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December 14, 2016
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December 14, 1972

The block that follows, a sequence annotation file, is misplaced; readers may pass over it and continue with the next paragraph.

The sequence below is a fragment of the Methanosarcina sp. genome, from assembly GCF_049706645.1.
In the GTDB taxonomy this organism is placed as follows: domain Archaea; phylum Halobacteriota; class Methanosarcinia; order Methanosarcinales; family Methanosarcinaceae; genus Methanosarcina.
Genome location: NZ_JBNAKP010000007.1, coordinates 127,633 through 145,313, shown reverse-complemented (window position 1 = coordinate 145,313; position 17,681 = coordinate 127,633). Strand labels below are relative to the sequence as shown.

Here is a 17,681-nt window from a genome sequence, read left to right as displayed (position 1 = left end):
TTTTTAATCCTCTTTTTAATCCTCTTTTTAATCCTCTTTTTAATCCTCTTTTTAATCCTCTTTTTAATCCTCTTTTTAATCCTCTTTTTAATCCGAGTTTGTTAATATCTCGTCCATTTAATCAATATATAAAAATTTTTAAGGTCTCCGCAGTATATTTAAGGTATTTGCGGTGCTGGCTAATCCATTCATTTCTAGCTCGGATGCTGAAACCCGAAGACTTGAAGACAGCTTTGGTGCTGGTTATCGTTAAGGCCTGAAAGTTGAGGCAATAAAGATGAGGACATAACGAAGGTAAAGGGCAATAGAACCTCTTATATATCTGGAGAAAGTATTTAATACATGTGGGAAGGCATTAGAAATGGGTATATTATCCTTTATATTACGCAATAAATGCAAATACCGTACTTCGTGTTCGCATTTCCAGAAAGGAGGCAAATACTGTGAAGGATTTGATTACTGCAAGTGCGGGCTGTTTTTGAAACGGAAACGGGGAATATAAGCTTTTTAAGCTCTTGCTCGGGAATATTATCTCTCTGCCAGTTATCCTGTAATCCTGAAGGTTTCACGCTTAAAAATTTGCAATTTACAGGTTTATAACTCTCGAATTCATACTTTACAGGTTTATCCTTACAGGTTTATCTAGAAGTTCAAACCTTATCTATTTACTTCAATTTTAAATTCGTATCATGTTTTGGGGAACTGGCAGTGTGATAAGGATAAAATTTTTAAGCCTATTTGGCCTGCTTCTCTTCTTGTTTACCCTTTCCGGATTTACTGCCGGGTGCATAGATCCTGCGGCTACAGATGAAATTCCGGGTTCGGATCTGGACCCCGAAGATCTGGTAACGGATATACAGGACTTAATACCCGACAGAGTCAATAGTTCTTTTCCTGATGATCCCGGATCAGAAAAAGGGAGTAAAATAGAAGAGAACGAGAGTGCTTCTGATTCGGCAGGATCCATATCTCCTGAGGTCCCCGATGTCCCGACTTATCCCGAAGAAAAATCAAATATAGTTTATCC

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Approved For Release 2003/08/05: CIA-RDP79T00975A0234S G1M-8 25X1 DIRECTORATE OF INTELLIGENCE Central Intelligence Bulletin Secret N2 42 14 December 1972 Approved For Release 2003/08/05 : CIA-RDP79T00975A023400030001-8 25X1 Approved For Release 2003/08/05 : CIA-RDP79T00975AO23400030001-8 Approved For Release 2003/08/05 : CIA-RDP79T00975AO23400030001-8 Approved For Release 2003/08/05 : CIA-RDP79T00975A023400030001-8 SECRET No. 0299/72 14 December 1972 Central Intelligence Bulletin USSR-CHILE: Allende trip apparently has not changed Moscow, s cautious aid policy. (Page 1) FRANCE: Tough French stance on coming trade talks indicated. (Page 3) 'UK: Economic growth rate slows. (Page 5) MALAGASY REPUBLIC: Tribal rivalries unsettle gov- ernment. 7Page 6) SOUTH KOREA: Pak forms "rubber stamp" council Page 8) MALAYSIA: Sluggish economy and high unemployment (Page 8 SRI LANKA - CHINA: Peking fulfills arms aid com- mitment (Page 9) SECRET Approved For Release 2003/08/05 : CIA-RDP79T00975A023400030001-8 Approved For Release 2003/0$0/ RI P79T00975AO23400030001-8 USSR-CHILE: President Allende's recent visit to Moscow apparently did not result in any signifi- cant change in Moscow's cautious policy toward eco- nomic aid to Chile. Allende was accorded the usual round of offi- cial ceremonies and met on several occasions with the top Soviet leaders. Before and during the visit, lower level officials held intensive talks on aid matters. The joint.communique issued on 10 December cited general areas of the Soviet aid com- mitment, but gave no indication that hard currency assistance would be forthcoming. an economic eT-egafion remai e e "concrete measures" promised in the communique. This delegation report- edly consists largely of Chilean Communist Party members. The president of the Chilean Central Bank, who accompanied Allende to Moscow, has said that a program of permanent and definitive economic ex- changes would be set up to make unspecified Chilean economic sectors complementary with the Soviet economy. The Soviets' own current economic difficulties will make it more difficult for them to meet Chilean needs, particularly in the realm of hard currency which Santiago urgently requires. The communique, in fact, implies that the bulk of any "new" aid will involve Chilean utilization of about $200 million in project and commodity credits extended in earlier agreements. The generally bland communique did not contain the standard invitation for a return visit by the Soviet leadership. The Chileans reportedly opposed including such an invitation for fear that it would complicate Allende's already delicate domestic sit- uation. The communique avoided specific criticism of the US, relying instead on pro forma references to "international monopolies" and national sovereign rights in the exploitation of natural resources. (continued) 14 Dec 72 Central Intelligence Bulletin 1 SECRET 25X1 Approved For Release 2003/08/05 : CIA-RDP79T00975AO23400030001-8 Approved For Release 2003/08/05 : CIA-RDP79T00975AO23400030001-8 SECRET The Chileans won last-minute inclusion in the communique of a pledge to coordinate positions on Law of the Sea matters for the UN-sponsored confer- ence to commence in Santiago in 1974. The subject was discussed at length because Chile and several Latin American states claim a 200-mile offshore limit. This conflicts with the Soviets' distant- waters fishing interests. Central Intelligence Bulletin SECRET 25X1 Approved For Release 2003/08/05 : CIA-RDP79T00975AO23400030001-8 Approved For Release 2003/i : DP79T00975AO23400030001-8 FRANCE: There is considerable sentiment in of- ficial 'circles for a generally tough French stance on the multilateral trade negotiations expected to begin late next year under GATT auspices. The comments of Jean-Pierre Brunet, director of economic affairs in the Foreign Ministry, reflect widely shared opinions, many of which run contrary to US hopes for the negotiations. Brunet neverthe- less emphasized that Paris had not yet focused on all of the issues and that he was offering personal views. As could be expected, these differed from US positions most widely on agriculture. He noted that France still tends to favor an international com- modity agreement to deal with trade in grains and that achieving this is the key to agreement on agri- culture. Even more troublesome may be Brunet's view of the GATT negotiations which are to determine whether outsiders are due compensation for the possible ad- verse effects on them of the EC's enlargement. Brunet believes that Paris will not want to make any concessions in these negotiations, which are to precede the multilateral trade talks. The community, he said, could not be expected to reduce agricul- tural protection in the first set of negotiations and then be called on to liberalize further in the subsequent bargaining. Brunet reiterated the French view that "for some years to come" the EC's common external tariff would continue to be an indispensable element of community cohesiveness and that Paris thus opposed the complete elimination of industrial tariffs. He did suggest that the community might eventually pro- pose "harmonizing" the industrial tariffs on the developed countries, possibly at three separate levels: manufactured goods, semi-processed goods, and raw materials. (continued) 14 Dec 72 Central Intelligence Bulletin 3 SECRET Approved For Release 2003/08/05 : CIA-RDP79T00975AO23400030001-8 Approved For Release 2003/O kI ft DP79TOO975AO23400030001-8 25X1 Brunet remarked that, because of the complexity of negotiating non-tariff barriers to trade, Paris had thus far made no progress in determining its policy in this area--which many consider the heart of future trade liberalization efforts. On the question of whether a failure of the US to obtain a clear and precise negotiating mandate from Congress would kill all prospects for the multilateral negotiations, Brunet was less categor- ical than other recently reported official remarks had been. He, nevertheless, indicated there was considerable French concern on this score and that Paris still hopes for a strong congressional mandate. F__ I 14 Dec 72 Central Intelligence Bulletin 4 SECRET pprove or a ease 2003/08/05: CfA-RDP7 T 0975AO23400030001-8 Approved For Release 2003/08/05 : CIA-RDP79T00975AO23400030001-8 SECRET UK: A leveling off of economic growth and a weakening international payments position will create major policy difficulties for London next year. After a rapid rise in the third quarter of 1972, economic growth has slowed to about four per- cent, according to the prestigious National Insti- tute for Economic and Social Research. In November, the trade deficit rose to $190 million, ending a steady improvement in the trade balance since the end of the dock strike in August. With prices rising at about eight percent annually, inflation continues to threaten Britain's international com- petitiveness. The Heath government is focusing on the prob- lems of inflation and its impact on the interna- tional sector, and will probably opt for less stimulus to the economy to slow the rise in prices and improve the trade balance. Such action, how- ever, could create domestic problems by slowing growth and adding to the already difficult problem of unemployment. 14 Dec 72 Central Intelligence Bulletin 5 SECRET Approved For Release 2003/08/05 : CIA-RDP79T00975AO23400030001-8 25X1 Approved For Release 2003/08/05 : CIA-RDP79T00975AO23400030001-8 SECRET MALAGASY REPUBLIC: General Ramanantsoa's seven-month-old government is increasingly troubled by rivalry between the island's two main tribal groups. A dispute over reforms in the educational sys- tem is the most immediate cause of heightened ten- sion between the wealthier, better educated Merina of central Madagascar and the cotier (coastal) tribes. The dispute has split the national student coalition formed after the downfall of former pres- ident Tsiranana, himself a cotier, last May. Cotier students believe the reforms, designed to reduce French influence, are working to the benefit of the Merina. The cotiers particularly resent the imposition of the Malagasy language, which is es- sentially Merina, and they want Merina teachers replaced by cotiers. The government has imposed a curfew on the coastal city of Tamatave and sent security reinforcements there following clashes between Merina and cotier students. During the rioting a large hotel was destroyed by fire and a prison reportedly set afire. Cotier students in other coastal towns are reported restless-. Many cotiers, including some officials, be- lieve the government is acquiring an increasingly Merina complexion and will try to impose Merina domination on the numerically larger and once po- litically dominant cotiers. Ramanantsoa, a Merina, is acutely aware of cotier sensitivity and appointed members of both groups to his cabinet. The better qualified Merina, however, hold almost all the key ministries, and Ramanantsoa's close personal ad- visers are Merina. Cotier fears are ready-made for exploitation by ousted cotier officials of the Tsiranana regime. Ramanantsoa, in a radio address on 13 Decem- ber, cautioned against too rapid educational re- form and promised the creation of a new national language synthesizing the major dialects. He 14 Dec 72 Central Intelligence Bulletin SECRET Approved For a ease200 / A T 0975A02340003 001-$ Approved For Release 2003/OSI RI ' DP79TOO975AO23400030001-8 faces a serious test in trying to hold the tribal rivalries in check. While assuaging cotier fears, he must also deal with dissatisfaction among radi- cals, mostly Merina, who believe the government carrying out its promised reforms too slowly. II 25X1 14 Dec 72 Central Intelligence Bulletin 7 SECRET Approved For Release 2003/08/05 : CIA-RDP79T00975AO23400030001-8 Approved For Release 2003/0WCki!'EDP79T00975AO23400030001-8 SOUTH KOREA: The National Council for Unifi- cation to be elected on 15 December will re-elect President Pak next week and serve merely as a rub- ber stamp for future regime policies. Candidates for the 2,359 seats on the Council have been largely handpicked by the government, and the closely con- trolled campaign has generated little public enthu- siasm. Regime confidence that it can carry out this process with no difficulty has prompted it to lift some security regulations and restore a few democratic trappings. After reopening universities early this month, the government on 14 December re- scinded its two-month-old martial law decree and announced that it will lift the ban on political activity after the presidential inauguration on 27 December. Other extensive government controls are to remain in force, however, and will continue to forestall any active opposition. MALAYSIA: The government's budget for 1973 is designed to stimulate the sluggish economy and reduce the high unemployment rate. Malaysia's eco- nomic growth rate fell drastically from about seven percent annually during the late 1960s to only two percent in 1971, but has recovered somewhat to al- most four percent this year. The slowdown was due largely to declining world prices for Malaysia's major export commodities and stagnating private in- vestment. The new budget offers several inducements to encourage both domestic and foreign investment, including a reduction of the minimum development tax to aid small investors, a liberalization of tax allowances on export sales, and provisions for cus- toms-free warehouse facilities. By encouraging in- dustrial development, Kuala Lumpur hopes to cut into the high unemployment rate, which has been running at about eight percent for the past several years. (continued) 14 Dec 72 Central Intelligence bulletin SECRET 25X1 Approved For Release 200 /0 / CIA-RDP79T00975A 4 0 Approved For Release 2003/0FAC- B`J-'bP79TOO975AO23400030001-8 SRI LANKA - CHINA: Peking has fulfilled its outstanding military aid commitments to Colombo with the delivery of a fifth Shanghai II class mo- tor gunboat. The boats, which are to be used as coastal patrol craft, were promised to Colombo dur- ing the insurrection in April 1971. Almost $1 mil- lion worth of ground forces equipment also was of- fered at that time but was not accepted by Colombo until March 1972. Delivery of this equipment, in- cluding 12 85-mm. field guns, was completed by mid-year. In the future, Sri Lanka will seek to obtain virtually all its military needs from tra- 1 71 ditional Western sources. 14 Dec 72 Central Intelligence Bulletin SECRET Approved For Release 2003/08/05 : CIA-RDP79T00975AO23400030001-8 25X1 Approved For Release 2003/08/05 : CIA-RDP79T00975AO23400030001-8 Secret Secret Approved For Release 2003